SS116 The Archaeological Heritage of Ireland

Ireland’s archaeological heritage is one of the richest in Western Europe. The development of Irish Society down through the ages can be seen in the great Neolithic monuments of the Boyne valley such as Newgrange and Knowth and also in the wealth of bronze implements and gold ornaments of the succeeding Bronze Age. The Celtic Iron Age is represented by sites like Tara, Co. Meath, and the great stone forts of Dún Aenghusa on the Aran Islands and Aileach in Donegal. From the early Christian Period, monastic ruins and high crosses survive at sites such as Clonmacnoise while the finds from Dublin tell us of the Viking raids and settlement. Romanesque and Gothic churches, castles and abbeys represent the early medieval heritage and Galway, itself an Anglo-Norman foundation, provides an immediate and local wealth of sites and features dating from the later medieval period.

The course, outlining the archaeological heritage of Ireland from its beginnings, about 8000 B.C., to the early Medieval period, will be particularly suitable for students majoring in Archaeology, Anthropology, Sociology or History. The lectures will be fully illustrated throughout, with field trips to several relevant prehistoric and historic locations.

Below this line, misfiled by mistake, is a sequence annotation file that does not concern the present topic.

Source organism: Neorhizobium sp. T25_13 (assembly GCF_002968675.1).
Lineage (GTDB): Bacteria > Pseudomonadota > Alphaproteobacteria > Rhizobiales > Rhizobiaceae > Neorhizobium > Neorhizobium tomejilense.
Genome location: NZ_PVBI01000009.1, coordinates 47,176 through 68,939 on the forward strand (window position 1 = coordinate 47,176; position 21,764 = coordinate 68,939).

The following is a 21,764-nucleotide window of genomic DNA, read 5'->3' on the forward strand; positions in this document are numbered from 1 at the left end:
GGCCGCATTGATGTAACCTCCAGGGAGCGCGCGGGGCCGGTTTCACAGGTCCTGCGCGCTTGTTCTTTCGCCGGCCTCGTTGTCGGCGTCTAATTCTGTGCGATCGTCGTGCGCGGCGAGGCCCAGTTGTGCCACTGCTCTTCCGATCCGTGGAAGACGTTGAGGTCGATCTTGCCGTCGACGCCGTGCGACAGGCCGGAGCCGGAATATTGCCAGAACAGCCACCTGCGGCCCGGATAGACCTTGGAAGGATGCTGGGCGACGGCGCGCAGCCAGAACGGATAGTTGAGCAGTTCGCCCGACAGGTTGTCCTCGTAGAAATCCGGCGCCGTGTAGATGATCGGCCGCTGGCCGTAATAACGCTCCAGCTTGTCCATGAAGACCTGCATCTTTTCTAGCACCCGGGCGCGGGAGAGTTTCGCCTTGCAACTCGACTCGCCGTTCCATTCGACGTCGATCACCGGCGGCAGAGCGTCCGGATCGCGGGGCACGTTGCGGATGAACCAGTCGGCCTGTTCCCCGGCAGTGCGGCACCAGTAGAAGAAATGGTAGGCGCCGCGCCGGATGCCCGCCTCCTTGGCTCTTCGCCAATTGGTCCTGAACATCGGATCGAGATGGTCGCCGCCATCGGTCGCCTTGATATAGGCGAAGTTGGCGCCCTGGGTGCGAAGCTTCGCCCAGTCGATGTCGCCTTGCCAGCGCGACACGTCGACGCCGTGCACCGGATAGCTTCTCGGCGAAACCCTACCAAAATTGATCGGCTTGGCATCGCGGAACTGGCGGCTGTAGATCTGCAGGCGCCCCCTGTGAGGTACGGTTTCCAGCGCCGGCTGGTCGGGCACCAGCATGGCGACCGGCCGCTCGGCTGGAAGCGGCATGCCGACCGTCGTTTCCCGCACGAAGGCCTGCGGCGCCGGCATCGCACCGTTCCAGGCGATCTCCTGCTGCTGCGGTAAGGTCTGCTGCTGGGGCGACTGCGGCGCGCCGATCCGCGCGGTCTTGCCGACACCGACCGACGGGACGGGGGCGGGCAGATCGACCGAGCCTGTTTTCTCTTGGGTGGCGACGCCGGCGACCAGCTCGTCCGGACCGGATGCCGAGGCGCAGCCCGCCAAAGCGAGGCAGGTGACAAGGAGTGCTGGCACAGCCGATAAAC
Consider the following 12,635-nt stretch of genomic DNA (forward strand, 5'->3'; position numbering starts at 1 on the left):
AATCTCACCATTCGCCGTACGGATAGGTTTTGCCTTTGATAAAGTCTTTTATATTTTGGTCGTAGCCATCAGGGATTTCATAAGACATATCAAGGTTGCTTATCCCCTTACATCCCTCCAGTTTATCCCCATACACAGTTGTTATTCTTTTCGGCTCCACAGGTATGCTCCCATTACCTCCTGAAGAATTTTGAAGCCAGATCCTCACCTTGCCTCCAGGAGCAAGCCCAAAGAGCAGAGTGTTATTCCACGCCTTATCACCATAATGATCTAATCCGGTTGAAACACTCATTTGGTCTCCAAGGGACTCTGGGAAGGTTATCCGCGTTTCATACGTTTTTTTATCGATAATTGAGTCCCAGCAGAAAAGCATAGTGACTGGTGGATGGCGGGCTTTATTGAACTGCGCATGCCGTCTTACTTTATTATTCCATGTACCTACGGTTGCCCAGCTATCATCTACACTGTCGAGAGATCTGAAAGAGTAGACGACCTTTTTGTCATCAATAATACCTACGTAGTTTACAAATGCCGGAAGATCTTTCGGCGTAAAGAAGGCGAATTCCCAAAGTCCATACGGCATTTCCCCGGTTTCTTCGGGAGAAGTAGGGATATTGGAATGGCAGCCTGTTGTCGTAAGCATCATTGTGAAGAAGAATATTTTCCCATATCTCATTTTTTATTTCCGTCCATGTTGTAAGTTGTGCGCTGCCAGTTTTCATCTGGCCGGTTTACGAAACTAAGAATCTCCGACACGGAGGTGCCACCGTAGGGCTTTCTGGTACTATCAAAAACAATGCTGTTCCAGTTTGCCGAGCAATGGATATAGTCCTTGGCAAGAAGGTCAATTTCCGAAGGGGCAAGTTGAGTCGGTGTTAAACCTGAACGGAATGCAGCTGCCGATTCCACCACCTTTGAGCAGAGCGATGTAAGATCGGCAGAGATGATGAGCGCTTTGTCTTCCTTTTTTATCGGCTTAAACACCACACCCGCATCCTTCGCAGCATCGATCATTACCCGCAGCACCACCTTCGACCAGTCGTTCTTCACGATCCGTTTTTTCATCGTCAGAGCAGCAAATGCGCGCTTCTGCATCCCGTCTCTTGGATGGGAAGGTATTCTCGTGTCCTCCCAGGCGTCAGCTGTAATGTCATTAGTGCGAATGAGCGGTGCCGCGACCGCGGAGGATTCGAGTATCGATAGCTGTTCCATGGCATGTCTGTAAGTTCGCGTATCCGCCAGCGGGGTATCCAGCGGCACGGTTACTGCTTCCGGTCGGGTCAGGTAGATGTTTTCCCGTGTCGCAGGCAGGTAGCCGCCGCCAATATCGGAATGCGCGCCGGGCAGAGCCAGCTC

Director, Carleton Jones, M.A., Ph.D  


Carleton Jones received his Ph.D. from the University of Cambridge. For several seasons he directed a survey and excavation project focussed on the prehistoric landscape of the Burren in Co. Clare. This work was supported by the Heritage Council and Royal Irish Academy. He has published several papers on his research and has also published two books, ‘The Burren and the Aran Islands – Exploring the Archaeology’ and ‘Temples of Stone – Exploring the Megalithic Tombs of Ireland’.
 

 

Sam Moore, B.A.


Sam Moore is an archaeologist with a keen interest in Irish prehistory. He has written or contributed to a number of articles, books and guides, and has considerable archaeological excavation and survey experience. Sam has been lecturing in archaeology at degree and diploma level at NUI Galway and the Institute of Technology, Sligo for the last six years. His main interest lies in the landscape and human interaction with it and the biography or ‘life-history’ of monuments.
 

Tuition and Fees

Tuition and Fees:
€2,010 (Euro)

Accommodation:  
€1,160 (Family Guesthouse - sharing)
- with Irish breakfast 
- €150 single supplement

€850 (Student Residences)
- without breakfast
- single occupancy

Further Information

For further information applicants should contact:

Programme Administrator
Summer School Office
NUI Galway
Tel: +353 91 495442                                                                                                                             
Fax: +353 91 525051  
email: summerschool@nuigalway.ie